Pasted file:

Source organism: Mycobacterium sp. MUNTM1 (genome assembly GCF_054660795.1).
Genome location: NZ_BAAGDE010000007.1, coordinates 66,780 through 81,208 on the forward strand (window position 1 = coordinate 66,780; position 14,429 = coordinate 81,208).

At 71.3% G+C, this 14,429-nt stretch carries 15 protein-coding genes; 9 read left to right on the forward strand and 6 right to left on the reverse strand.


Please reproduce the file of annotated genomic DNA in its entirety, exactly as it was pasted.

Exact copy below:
Source organism: Mycobacterium sp. MUNTM1 (genome assembly GCF_054660795.1).
Genome location: NZ_BAAGDE010000007.1, coordinates 66,780 through 81,208 on the forward strand (window position 1 = coordinate 66,780; position 14,429 = coordinate 81,208).

At 71.3% G+C, this 14,429-nt stretch carries 15 protein-coding genes; 9 read left to right on the forward strand and 6 right to left on the reverse strand.